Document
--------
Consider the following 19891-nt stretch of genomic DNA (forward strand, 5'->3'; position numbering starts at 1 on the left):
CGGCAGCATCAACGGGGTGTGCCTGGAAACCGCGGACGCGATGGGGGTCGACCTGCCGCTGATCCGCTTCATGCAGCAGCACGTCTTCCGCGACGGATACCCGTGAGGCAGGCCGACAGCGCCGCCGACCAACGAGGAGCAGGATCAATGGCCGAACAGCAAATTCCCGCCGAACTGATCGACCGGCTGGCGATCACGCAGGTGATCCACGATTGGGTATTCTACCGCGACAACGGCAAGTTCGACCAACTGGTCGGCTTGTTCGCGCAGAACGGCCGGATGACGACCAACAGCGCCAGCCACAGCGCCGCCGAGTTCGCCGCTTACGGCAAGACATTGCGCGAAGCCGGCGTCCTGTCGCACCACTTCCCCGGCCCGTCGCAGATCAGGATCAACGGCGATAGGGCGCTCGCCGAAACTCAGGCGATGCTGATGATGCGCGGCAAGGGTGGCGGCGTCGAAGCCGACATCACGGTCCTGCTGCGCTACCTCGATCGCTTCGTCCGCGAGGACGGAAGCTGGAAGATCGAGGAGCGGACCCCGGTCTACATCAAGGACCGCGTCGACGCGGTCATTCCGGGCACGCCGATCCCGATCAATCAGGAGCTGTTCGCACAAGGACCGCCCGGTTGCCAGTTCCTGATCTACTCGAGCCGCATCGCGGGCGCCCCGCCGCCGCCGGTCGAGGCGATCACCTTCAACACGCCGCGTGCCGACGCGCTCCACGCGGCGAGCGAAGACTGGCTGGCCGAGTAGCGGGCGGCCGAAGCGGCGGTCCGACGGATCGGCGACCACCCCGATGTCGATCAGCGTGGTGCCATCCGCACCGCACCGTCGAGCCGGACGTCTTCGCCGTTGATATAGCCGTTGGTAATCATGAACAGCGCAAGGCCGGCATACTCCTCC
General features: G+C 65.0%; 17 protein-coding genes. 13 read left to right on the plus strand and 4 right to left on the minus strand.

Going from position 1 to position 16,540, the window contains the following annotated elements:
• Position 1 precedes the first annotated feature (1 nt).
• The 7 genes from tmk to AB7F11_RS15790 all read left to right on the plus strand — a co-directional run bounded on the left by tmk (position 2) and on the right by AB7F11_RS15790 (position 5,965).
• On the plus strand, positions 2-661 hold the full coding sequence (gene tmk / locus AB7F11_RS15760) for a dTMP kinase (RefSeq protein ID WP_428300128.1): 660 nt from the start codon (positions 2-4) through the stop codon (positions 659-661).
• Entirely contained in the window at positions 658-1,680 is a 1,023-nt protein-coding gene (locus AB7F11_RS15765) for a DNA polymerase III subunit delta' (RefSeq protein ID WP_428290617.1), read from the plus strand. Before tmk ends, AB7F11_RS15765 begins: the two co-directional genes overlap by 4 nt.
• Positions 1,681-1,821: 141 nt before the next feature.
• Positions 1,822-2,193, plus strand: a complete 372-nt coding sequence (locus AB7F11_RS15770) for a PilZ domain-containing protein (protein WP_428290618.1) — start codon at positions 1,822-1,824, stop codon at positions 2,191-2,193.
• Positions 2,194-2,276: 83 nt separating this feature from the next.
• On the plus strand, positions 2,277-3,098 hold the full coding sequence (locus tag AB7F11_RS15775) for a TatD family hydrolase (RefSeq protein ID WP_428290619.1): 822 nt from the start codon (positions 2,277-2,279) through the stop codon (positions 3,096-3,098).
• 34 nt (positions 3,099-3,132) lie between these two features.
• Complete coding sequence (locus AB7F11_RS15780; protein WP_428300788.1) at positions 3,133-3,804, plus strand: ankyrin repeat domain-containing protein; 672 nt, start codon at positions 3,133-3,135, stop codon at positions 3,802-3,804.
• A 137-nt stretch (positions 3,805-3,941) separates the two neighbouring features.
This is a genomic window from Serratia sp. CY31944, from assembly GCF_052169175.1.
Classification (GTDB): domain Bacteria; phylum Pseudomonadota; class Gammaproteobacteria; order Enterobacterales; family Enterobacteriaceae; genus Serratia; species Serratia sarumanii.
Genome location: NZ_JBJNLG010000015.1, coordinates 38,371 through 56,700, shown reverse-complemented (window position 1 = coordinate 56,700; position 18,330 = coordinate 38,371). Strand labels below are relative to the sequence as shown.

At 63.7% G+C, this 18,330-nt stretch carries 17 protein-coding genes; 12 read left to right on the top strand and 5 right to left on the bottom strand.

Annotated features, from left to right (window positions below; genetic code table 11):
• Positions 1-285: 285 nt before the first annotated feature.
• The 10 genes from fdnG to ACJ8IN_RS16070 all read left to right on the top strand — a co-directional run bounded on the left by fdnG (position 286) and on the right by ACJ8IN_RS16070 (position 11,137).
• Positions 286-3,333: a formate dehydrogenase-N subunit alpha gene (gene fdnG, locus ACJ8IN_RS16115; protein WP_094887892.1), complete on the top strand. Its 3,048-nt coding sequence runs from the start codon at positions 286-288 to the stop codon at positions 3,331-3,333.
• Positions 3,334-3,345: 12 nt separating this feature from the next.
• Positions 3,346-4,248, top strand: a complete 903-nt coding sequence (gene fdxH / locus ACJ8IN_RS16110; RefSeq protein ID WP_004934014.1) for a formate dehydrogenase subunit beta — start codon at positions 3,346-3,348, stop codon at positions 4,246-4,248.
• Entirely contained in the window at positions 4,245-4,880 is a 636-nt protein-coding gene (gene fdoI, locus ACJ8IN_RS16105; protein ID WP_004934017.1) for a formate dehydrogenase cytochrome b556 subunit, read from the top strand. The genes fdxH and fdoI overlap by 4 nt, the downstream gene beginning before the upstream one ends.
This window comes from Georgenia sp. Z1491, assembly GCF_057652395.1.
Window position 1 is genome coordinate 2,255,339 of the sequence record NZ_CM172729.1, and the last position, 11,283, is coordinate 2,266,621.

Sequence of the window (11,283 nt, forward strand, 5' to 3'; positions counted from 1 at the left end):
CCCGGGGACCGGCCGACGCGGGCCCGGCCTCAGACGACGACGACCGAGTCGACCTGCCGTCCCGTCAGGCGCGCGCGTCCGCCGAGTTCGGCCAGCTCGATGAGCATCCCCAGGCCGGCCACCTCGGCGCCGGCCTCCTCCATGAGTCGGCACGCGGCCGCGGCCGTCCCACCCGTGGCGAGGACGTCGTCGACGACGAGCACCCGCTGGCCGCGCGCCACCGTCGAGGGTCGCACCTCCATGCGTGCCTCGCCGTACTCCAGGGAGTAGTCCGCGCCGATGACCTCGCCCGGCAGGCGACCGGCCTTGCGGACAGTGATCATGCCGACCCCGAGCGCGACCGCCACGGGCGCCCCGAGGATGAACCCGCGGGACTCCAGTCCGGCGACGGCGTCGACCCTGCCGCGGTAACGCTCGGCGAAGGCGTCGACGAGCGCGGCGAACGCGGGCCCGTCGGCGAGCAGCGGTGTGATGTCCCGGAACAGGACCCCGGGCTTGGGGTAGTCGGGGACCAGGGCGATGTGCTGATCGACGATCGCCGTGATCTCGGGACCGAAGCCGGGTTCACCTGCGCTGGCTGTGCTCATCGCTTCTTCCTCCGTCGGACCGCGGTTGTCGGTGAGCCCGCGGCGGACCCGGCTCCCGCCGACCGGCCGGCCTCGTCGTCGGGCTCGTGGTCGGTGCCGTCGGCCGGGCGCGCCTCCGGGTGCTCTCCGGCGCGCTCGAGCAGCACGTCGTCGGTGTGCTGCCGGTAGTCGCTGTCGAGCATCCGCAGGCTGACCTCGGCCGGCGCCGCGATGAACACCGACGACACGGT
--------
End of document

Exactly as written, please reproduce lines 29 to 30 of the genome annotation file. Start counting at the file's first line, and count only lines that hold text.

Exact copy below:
Sequence of the window (11,283 nt, forward strand, 5' to 3'; positions counted from 1 at the left end):
CCCGGGGACCGGCCGACGCGGGCCCGGCCTCAGACGACGACGACCGAGTCGACCTGCCGTCCCGTCAGGCGCGCGCGTCCGCCGAGTTCGGCCAGCTCGATGAGCATCCCCAGGCCGGCCACCTCGGCGCCGGCCTCCTCCATGAGTCGGCACGCGGCCGCGGCCGTCCCACCCGTGGCGAGGACGTCGTCGACGACGAGCACCCGCTGGCCGCGCGCCACCGTCGAGGGTCGCACCTCCATGCGTGCCTCGCCGTACTCCAGGGAGTAGTCCGCGCCGATGACCTCGCCCGGCAGGCGACCGGCCTTGCGGACAGTGATCATGCCGACCCCGAGCGCGACCGCCACGGGCGCCCCGAGGATGAACCCGCGGGACTCCAGTCCGGCGACGGCGTCGACCCTGCCGCGGTAACGCTCGGCGAAGGCGTCGACGAGCGCGGCGAACGCGGGCCCGTCGGCGAGCAGCGGTGTGATGTCCCGGAACAGGACCCCGGGCTTGGGGTAGTCGGGGACCAGGGCGATGTGCTGATCGACGATCGCCGTGATCTCGGGACCGAAGCCGGGTTCACCTGCGCTGGCTGTGCTCATCGCTTCTTCCTCCGTCGGACCGCGGTTGTCGGTGAGCCCGCGGCGGACCCGGCTCCCGCCGACCGGCCGGCCTCGTCGTCGGGCTCGTGGTCGGTGCCGTCGGCCGGGCGCGCCTCCGGGTGCTCTCCGGCGCGCTCGAGCAGCACGTCGTCGGTGTGCTGCCGGTAGTCGCTGTCGAGCATCCGCAGGCTGACCTCGGCCGGCGCCGCGATGAACACCGACGACACGGT